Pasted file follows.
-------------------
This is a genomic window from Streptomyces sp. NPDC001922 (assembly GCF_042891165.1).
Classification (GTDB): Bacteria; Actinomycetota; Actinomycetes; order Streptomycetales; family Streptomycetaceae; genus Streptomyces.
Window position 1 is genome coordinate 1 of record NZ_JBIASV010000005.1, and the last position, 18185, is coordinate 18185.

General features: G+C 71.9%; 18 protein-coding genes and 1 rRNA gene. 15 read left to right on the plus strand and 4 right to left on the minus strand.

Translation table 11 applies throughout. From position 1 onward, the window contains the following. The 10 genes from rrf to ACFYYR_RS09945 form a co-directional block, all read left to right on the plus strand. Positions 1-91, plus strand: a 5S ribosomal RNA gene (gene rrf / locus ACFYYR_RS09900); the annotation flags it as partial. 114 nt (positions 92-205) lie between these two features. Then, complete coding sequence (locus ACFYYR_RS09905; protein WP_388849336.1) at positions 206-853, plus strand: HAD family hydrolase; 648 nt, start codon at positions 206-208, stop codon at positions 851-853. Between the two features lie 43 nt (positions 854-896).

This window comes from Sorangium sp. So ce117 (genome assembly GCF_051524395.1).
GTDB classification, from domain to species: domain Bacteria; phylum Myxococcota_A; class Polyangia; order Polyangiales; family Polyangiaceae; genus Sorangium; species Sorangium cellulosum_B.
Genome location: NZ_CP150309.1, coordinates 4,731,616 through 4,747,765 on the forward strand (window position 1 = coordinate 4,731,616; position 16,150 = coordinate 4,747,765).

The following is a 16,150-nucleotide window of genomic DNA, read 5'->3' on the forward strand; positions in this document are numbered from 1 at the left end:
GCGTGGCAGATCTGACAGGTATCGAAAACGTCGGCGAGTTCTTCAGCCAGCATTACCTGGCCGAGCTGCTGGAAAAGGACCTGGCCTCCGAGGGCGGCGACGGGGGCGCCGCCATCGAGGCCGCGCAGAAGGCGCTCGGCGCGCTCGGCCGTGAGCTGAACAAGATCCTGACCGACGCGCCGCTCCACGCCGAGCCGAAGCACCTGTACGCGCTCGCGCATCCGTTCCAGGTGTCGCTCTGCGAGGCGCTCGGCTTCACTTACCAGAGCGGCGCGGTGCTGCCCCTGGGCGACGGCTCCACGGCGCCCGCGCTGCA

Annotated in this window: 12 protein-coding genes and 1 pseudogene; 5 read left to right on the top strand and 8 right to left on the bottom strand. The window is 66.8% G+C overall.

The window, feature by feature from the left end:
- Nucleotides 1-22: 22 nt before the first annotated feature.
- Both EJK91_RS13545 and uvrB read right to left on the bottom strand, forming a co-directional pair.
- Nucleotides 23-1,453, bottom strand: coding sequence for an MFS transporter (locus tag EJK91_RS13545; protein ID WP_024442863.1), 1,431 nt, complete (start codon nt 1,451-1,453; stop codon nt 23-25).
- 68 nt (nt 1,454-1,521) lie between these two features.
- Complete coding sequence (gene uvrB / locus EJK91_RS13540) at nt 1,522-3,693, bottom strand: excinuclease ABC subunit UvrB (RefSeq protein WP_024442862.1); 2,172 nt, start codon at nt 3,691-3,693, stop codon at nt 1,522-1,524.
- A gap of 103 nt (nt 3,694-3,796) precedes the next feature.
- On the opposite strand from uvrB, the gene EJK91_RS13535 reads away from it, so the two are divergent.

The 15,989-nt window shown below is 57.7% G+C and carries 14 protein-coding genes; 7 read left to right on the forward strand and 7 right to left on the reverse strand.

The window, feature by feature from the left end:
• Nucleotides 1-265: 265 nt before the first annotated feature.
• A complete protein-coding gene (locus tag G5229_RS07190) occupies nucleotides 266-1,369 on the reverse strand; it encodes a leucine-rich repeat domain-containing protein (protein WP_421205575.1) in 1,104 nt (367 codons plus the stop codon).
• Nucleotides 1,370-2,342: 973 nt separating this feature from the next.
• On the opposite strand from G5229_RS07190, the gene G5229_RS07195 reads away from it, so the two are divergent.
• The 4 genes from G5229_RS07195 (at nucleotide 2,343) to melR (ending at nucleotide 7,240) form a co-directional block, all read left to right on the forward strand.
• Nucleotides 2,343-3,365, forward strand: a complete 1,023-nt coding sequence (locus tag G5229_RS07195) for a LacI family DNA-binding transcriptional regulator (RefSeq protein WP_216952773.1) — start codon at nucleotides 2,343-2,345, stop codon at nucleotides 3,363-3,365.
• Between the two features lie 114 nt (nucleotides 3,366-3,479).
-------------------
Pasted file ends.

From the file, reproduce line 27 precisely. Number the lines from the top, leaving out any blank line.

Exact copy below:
• Nucleotides 2,343-3,365, forward strand: a complete 1,023-nt coding sequence (locus tag G5229_RS07195) for a LacI family DNA-binding transcriptional regulator (RefSeq protein WP_216952773.1) — start codon at nucleotides 2,343-2,345, stop codon at nucleotides 3,363-3,365.